Have motorhome, will travel – as far as the road may take you. And, if you are motorhoming across Europe, that might be a very long way indeed.

It’s that freedom of the open road which beckons many motorhome owners to drive aboard a cross-Channel ferry every once in a while, to make an extended trip onto the Continent.

If you are fairly new to motorhoming or have only ventured out on a few quite local weekend breaks, you might find the prospect of driving longer distances, far from home, in a country whose language you barely speak, more than a little daunting.

As the many thousands who have gone before you are likely to attest, however, it is really not so challenging as it might first appear – and the sense of first-hand adventure and satisfaction in discovering new and exciting places well off the beaten track are likely to prove their own rewards.

Nobody’s suggesting that you make a long marathon of it all – though a travelling life in a motorhome is recounted in the journals of the Wandering Bird – but there are still a number of things to take care of when planning your motorhoming across Europe.

Driving

If you can handle driving your motorhome in the UK, you are likely to feel just as at home on the roads and motorways of Europe.

Perhaps some of the variables that catch out many drivers are speed limits, which naturally change according to conditions in built-up areas, on country roads, and on motorways – and may depend on the size of your motorhome, specifically whether it is more or less than 3,500kg in laden weight (the Maximum Authorised Mass, or MAM, which you are likely to find printed near your vehicle’s VIN plate).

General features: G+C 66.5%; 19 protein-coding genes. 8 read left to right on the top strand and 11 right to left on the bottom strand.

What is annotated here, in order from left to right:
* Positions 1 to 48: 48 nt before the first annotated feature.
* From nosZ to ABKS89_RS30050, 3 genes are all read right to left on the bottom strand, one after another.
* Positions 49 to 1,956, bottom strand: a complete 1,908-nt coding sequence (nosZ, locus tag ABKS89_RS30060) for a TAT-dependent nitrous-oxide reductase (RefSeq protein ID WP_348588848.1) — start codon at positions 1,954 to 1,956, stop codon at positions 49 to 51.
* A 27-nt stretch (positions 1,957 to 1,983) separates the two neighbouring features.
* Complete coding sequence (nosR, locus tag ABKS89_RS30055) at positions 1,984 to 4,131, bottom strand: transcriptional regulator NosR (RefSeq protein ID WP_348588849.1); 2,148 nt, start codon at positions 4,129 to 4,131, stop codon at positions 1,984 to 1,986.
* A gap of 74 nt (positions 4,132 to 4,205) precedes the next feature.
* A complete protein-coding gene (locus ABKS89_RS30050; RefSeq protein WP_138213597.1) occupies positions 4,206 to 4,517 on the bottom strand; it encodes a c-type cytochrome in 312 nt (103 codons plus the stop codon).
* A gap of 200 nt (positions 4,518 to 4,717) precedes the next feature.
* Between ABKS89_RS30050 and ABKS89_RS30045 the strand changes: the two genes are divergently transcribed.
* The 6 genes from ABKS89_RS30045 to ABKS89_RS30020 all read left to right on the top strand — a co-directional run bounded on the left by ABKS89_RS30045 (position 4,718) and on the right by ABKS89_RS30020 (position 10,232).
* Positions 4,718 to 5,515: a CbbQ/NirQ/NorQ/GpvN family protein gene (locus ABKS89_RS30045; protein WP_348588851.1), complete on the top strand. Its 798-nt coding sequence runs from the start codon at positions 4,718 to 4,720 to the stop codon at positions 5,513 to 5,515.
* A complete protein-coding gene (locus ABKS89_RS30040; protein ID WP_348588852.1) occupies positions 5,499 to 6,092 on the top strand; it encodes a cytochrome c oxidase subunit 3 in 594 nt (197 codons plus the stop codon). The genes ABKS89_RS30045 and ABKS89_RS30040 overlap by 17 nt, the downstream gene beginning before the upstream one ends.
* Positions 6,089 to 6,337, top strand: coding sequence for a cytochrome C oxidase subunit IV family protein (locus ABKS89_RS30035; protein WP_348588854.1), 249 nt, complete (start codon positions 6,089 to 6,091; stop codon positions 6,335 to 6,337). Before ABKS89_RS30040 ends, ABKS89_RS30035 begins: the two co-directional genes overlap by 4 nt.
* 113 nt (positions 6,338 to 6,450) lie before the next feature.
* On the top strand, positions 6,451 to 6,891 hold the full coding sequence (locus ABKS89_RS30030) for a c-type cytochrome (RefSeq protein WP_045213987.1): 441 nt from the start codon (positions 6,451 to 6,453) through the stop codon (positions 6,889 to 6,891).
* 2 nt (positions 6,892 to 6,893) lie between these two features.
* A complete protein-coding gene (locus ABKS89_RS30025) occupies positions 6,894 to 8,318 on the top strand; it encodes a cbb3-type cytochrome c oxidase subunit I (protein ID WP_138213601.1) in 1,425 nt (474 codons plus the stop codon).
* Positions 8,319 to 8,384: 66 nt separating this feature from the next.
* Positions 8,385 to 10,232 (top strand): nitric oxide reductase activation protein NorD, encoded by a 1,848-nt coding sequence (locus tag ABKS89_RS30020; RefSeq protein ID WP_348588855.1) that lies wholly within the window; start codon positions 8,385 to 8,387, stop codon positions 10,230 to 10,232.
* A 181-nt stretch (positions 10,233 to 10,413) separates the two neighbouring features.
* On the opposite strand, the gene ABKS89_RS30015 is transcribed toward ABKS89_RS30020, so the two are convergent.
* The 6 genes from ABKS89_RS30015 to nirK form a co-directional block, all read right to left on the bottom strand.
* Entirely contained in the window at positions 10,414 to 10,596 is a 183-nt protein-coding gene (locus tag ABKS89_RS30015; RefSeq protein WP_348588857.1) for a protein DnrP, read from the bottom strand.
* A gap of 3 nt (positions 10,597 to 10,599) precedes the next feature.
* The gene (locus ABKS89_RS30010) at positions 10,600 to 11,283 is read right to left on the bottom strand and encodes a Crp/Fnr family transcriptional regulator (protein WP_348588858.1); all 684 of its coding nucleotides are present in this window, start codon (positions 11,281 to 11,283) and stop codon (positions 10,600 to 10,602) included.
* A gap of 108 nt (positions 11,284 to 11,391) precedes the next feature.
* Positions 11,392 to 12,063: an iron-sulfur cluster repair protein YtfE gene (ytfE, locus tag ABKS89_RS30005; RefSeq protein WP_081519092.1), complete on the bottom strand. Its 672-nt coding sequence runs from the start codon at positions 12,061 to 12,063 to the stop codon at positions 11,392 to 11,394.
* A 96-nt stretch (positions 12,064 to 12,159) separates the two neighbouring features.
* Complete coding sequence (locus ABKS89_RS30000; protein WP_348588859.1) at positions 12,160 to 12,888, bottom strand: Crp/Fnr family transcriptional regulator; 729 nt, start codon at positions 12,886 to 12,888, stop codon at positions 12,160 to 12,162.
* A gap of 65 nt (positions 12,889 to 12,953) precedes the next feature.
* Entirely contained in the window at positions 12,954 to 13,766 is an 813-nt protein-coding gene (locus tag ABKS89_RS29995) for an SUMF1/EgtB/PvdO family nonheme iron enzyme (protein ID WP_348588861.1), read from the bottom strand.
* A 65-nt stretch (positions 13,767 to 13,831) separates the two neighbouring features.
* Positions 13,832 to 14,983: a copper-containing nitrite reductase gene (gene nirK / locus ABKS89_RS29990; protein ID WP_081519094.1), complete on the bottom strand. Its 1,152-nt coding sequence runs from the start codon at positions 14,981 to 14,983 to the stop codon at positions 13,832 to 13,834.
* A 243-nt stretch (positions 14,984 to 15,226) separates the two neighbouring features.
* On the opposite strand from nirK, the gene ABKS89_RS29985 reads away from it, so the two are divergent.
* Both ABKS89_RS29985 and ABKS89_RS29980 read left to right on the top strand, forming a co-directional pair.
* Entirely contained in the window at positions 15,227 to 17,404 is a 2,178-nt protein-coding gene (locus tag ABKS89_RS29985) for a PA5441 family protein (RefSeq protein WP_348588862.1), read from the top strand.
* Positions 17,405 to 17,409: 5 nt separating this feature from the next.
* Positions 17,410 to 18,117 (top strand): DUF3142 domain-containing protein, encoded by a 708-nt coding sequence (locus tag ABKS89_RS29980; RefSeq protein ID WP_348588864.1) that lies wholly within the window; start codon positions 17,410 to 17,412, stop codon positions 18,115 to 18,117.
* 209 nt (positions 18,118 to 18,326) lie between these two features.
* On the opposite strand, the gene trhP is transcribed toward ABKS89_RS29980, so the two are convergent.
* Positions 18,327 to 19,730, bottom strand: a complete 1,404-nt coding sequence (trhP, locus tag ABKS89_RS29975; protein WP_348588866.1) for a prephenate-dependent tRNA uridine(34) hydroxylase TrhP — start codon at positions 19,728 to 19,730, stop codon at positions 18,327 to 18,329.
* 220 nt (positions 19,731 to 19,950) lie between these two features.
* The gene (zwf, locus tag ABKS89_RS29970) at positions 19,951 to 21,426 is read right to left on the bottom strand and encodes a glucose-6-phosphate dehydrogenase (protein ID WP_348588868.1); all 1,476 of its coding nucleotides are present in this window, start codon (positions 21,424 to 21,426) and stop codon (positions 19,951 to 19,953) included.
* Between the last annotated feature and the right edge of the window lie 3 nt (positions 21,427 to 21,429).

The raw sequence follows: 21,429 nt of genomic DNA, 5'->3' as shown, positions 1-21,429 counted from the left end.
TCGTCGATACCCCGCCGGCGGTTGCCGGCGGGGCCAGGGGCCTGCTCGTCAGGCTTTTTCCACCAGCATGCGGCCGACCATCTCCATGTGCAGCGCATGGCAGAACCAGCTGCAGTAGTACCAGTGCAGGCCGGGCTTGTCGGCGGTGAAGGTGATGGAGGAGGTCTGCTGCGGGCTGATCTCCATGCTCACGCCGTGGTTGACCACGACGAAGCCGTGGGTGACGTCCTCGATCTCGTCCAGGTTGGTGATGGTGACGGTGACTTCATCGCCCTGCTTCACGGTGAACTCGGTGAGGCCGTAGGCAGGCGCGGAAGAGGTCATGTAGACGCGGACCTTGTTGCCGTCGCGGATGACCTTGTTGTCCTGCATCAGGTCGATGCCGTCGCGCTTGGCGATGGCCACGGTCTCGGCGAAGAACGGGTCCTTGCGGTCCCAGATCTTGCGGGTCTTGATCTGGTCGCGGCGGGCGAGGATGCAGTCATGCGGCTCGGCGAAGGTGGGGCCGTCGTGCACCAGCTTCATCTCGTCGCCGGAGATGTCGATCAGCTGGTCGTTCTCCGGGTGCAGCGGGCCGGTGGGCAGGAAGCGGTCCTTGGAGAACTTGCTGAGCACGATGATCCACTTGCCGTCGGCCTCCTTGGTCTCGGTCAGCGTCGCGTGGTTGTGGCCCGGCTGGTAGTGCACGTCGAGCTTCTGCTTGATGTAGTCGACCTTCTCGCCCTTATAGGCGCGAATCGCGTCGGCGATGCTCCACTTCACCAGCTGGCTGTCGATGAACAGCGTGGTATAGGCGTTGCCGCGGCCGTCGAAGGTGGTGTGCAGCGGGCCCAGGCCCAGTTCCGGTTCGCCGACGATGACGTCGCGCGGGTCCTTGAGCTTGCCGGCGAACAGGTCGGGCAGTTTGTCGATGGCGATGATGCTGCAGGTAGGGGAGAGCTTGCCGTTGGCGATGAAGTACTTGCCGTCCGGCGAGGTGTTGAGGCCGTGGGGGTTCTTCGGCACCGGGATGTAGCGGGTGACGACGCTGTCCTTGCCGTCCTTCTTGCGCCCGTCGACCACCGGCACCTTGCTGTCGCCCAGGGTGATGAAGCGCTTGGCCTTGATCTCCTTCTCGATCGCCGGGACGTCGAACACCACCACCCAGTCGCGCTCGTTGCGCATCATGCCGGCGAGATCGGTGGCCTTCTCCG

In built-up areas, the usual speed limit is 50kph but beware variations.

If you are driving a large motorhome of more than 3,500kg, the restriction on motorways might vary from as slow as 50kph in Gibraltar to 110kph in Portugal.

In some countries, larger motorhomes are prohibited from using the “fast” outside lane of three-lane motorways, so lowering the maximum speed at which you are permitted to drive.

In some countries, larger motorhomes are prohibited from using the “fast” outside lane of three-lane motorways, so lowering the maximum speed at which you are permitted to drive.

Onboard essentials

Most countries in Europe have certain safety equipment and warning devices that must always be carried onboard a motor vehicle such as your motorhome.

The list varies from one country to another but might include such diverse items as hazard warning triangles (two of them in some countries), a reflective jacket, first-aid kit, fire extinguisher, spare bulbs, a breathalyser kit (in France), and a sticker on the rear of the vehicle denoting your nationality.

Although courteous, the naturally official tone of any police that might stop you along your way is of course likely to be off-putting, especially if your knowledge of the local language is sketchy or non-existence. A trusty phrasebook – or these days, a translation app on your mobile, is likely to prove a God send.

Tim Lemon
Sales Director at Derby motorhomes
Hello to all our old customers and a warm welcome to all you new ones. I am Tim Lemon sales director here at Derby motorhomes in the centre of Derby in the UK. We specialise in selling brand new and second home Auto Sleeper motorhomes and campervans. For a personal appointment please contact me on +44 (0) 1322 360222 option one. Kind regards Tim.